23 March 2018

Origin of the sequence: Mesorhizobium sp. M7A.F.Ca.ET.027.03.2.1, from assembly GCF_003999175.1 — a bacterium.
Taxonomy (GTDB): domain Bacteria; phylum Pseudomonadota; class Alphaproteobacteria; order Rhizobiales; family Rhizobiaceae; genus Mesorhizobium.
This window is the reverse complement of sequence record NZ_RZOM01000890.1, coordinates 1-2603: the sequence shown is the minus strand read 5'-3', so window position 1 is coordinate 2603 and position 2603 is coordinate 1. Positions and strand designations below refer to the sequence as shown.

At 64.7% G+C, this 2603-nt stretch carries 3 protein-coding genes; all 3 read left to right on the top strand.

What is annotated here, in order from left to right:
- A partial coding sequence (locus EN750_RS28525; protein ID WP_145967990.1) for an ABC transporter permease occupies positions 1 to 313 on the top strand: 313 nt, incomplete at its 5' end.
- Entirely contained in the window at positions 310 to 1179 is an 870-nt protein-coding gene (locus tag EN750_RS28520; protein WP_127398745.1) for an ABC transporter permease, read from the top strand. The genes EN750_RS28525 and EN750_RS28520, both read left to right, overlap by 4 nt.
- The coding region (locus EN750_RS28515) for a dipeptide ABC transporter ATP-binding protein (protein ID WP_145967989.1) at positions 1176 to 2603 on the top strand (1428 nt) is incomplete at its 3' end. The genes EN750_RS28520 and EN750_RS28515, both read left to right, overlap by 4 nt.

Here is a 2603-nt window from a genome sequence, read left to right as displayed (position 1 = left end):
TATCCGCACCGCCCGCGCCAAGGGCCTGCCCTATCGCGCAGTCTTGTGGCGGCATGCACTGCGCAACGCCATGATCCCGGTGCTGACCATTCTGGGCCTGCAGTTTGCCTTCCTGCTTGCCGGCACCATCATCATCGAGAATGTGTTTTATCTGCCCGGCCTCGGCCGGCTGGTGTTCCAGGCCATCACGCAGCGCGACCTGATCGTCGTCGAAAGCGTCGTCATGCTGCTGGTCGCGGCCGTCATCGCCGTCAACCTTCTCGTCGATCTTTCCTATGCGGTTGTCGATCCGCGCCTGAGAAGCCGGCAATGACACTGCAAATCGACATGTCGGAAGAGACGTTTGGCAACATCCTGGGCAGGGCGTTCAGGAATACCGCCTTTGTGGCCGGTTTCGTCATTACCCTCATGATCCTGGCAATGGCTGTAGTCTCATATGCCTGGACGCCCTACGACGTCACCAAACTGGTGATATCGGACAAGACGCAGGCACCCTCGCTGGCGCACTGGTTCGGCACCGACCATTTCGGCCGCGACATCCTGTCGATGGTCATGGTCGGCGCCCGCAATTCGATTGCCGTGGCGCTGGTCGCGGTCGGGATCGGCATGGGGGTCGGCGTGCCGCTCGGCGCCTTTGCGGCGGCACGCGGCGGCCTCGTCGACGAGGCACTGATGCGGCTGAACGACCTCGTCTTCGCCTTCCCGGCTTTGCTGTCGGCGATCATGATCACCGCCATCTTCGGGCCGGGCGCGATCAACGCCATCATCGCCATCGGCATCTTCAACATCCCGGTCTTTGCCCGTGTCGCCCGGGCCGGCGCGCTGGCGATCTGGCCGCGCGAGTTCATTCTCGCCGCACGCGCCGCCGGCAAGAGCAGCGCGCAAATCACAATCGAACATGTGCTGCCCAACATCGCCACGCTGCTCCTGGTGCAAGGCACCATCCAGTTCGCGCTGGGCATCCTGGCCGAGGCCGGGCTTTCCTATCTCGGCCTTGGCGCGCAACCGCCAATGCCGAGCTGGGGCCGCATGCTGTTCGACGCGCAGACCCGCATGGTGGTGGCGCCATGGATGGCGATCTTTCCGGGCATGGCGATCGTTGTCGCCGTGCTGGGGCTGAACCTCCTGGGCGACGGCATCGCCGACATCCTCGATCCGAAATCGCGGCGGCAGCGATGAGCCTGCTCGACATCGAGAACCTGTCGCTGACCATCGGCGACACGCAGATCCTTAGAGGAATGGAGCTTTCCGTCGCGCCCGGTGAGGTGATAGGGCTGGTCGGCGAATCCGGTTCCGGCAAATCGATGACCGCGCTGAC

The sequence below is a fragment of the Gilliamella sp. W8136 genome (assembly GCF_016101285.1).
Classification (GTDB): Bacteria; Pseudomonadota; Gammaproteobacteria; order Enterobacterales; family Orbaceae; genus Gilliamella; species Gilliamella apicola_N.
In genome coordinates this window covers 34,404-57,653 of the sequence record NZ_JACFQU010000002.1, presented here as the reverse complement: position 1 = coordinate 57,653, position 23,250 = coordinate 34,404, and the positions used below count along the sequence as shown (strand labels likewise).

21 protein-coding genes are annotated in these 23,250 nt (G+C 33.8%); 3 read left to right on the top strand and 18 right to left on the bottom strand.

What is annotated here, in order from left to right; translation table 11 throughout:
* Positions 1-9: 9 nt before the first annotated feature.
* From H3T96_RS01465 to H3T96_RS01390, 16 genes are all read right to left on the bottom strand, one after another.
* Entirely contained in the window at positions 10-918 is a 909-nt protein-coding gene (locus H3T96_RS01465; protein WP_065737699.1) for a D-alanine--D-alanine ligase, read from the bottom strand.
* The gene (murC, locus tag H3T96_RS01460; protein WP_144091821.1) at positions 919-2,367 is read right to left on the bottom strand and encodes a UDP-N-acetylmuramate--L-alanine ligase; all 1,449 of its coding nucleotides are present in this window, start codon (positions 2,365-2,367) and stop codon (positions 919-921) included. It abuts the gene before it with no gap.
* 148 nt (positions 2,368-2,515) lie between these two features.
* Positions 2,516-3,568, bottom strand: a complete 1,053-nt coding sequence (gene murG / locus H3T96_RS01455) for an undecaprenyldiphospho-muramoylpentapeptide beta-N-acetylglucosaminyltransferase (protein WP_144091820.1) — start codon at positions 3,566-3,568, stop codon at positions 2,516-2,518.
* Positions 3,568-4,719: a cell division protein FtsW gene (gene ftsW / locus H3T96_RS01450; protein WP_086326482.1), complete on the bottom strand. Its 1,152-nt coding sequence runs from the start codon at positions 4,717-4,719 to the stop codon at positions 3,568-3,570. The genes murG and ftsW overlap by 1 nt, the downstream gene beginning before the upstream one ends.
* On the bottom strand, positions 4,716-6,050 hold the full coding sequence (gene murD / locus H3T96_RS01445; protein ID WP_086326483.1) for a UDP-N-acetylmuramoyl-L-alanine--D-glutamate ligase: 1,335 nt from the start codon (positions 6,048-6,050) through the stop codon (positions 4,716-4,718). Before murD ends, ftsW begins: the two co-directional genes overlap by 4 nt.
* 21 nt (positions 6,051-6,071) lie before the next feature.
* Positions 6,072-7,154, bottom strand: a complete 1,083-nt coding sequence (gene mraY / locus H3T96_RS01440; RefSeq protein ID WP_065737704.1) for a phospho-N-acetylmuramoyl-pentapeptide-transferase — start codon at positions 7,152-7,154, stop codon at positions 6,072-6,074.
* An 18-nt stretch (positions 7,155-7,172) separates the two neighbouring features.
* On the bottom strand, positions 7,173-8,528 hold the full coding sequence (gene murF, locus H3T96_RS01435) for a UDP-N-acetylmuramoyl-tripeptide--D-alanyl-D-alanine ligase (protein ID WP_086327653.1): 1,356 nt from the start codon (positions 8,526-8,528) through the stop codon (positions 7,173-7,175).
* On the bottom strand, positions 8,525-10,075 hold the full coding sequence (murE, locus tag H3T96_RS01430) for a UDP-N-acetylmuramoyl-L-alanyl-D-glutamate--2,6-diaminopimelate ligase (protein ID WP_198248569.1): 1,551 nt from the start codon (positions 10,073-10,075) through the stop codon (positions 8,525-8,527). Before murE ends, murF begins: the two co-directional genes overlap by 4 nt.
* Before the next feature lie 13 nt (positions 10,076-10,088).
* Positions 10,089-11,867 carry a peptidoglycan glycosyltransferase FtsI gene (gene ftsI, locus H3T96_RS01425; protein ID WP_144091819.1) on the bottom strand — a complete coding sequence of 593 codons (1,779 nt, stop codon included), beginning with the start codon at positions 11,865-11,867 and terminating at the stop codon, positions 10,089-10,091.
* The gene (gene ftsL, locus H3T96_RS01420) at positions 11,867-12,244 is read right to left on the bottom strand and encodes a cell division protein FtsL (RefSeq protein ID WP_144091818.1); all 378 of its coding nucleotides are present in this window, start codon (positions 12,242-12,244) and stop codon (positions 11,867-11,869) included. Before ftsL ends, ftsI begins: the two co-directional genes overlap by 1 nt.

Privacy in family proceedings We are now all online — and (like it or not) we all have an online presence. Sometimes that online presence is cultivated and willingly shared. Sometimes it is as a consequence of unwanted publicity. By using key internet search terms, people are more easily identifiable and traceable than ever before. This has a direct impact on the effectiveness of anonymising family Court judgments, when certain key facts in the case can reveal by searching on 'Google' who the parties are (and perhaps, consequently, where they live). There has been a great deal written recently about privacy issues in the family law arena (see Amanda Bell's interesting blog article on posted on 25 September 2015) — about whether family hearings should be held in open Court and also about the appropriateness of imposing reporting restrictions. The case of H v A (No 2)  EWHC 2630 (Fam), which I discuss below, addresses the further issue of publishing judgments, and in what circumstances should a judgment be made unavailable. The substantive hearing — H v A (No 1) The decision in H v A (No 1)  EWFC 58 (Fam) concerned a mother's application to revoke a father's parental responsibility in respect of their three children following his conviction for repeated violent criminal acts (including setting fire to his car and driving into the family home.) The father was given a discretionary life sentence. The Court found that it did not have jurisdiction to terminate the father's parental responsibility (as he had acquired it by reason of his marriage to the mother) but the facts were sufficiently exceptional for it to be significantly curtailed. Pertinently, the reasoning behind the limitations on his parental responsibility focussed on protecting the children and the mother from the father being able to locate them — an issue that was at the core of the second hearing, as I explain in more detail below. The second hearing — H v A (No 2) The case came back before the Honourable Mr Justice McDonald on 17 September 2015 following a report made by a Press Association reporter alerting the Judge that there was sufficient information in the judgment, combined with the press reports of the criminal conviction, to identify the mother and children and their current whereabouts. The legal websites removed the judgment and the Judge invited further submissions from the parties. This concept — of using information that has been published (e.g. online) together with what people already know (or is already available) to identify someone — is called 'jigsaw identification'. The issues the Judge had to consider The publication of family law judgments is a key component of open justice. In the Practice Guidance issued by the President of the Family Division in February 2014, he said all cases which are in the public interest should be published. He did acknowledge that this did not impact the discretion of the judge to regulate or refuse to publish. Such a decision involved a careful weighing up of the relevant provisions of the European Convention on Human Rights, including Articles 2 (right to life), 6 (right to a fair trial), 8 (respect for private and family life) and 10 (freedom of expression). In this particular case, the Judge had the unenviable task of weighing up the children's and mother's physical safety and emotional wellbeing against the public interest of maintaining open justice. The Judge's decision The Judge ultimately held that the case should be republished in its original anonymised form and there should be a reporting restriction order prohibiting the press reporting the names of the children and their current whereabouts. How did he reach that decision? The key factors that lead to this decision are set out below: 1. The Judge did not agree that publishing the judgment would enable the father to identify the whereabouts of the children and their mother because: (a) The father was securely incarcerated in prison; (b) Previous attempts by him to use a third party to pursue the mother and child had been unsuccessful (and had ultimately led to his conviction) and there was no evidence to suggest that the father sought to try this again; © In any event, there was nothing to stop the father from communicating the mother and the children's identity to a third party to track them down if he really wanted to — and withholding publication would not prevent that; (d) The identity of the family was already in the public domain following the criminal proceedings because of the press coverage; and (e) The Judge thought it was improbable that a member of the public would use the facts in the judgment as search terms to establish the identity of the family and their whereabouts and then notify the father. 2. He regarded there to be strong public interest reasons for publishing the case: (a) To maintain the cardinal principle of open justice; (b) To act as a deterrent for criminals — as the public would know the consequences of criminal actions (e.g. domestic abuse) in the family courts; and © To uphold the general importance of the right to freedom of expression — which is manifestly important to all children. The greater impact While the Judge found in this case that the “jigsaw identification” was not a reason in itself to withhold the publication of a judgment, he flagged that it was a key factor that the Court should have regard to when determining whether a judgment should be published. One hopes that a consideration of the risks of “jigsaw identification” will become routine when considering all privacy issues in a family law context, and not just when there have been criminal proceedings, to ensure vulnerable children caught up in family proceedings can be protected as far as possible.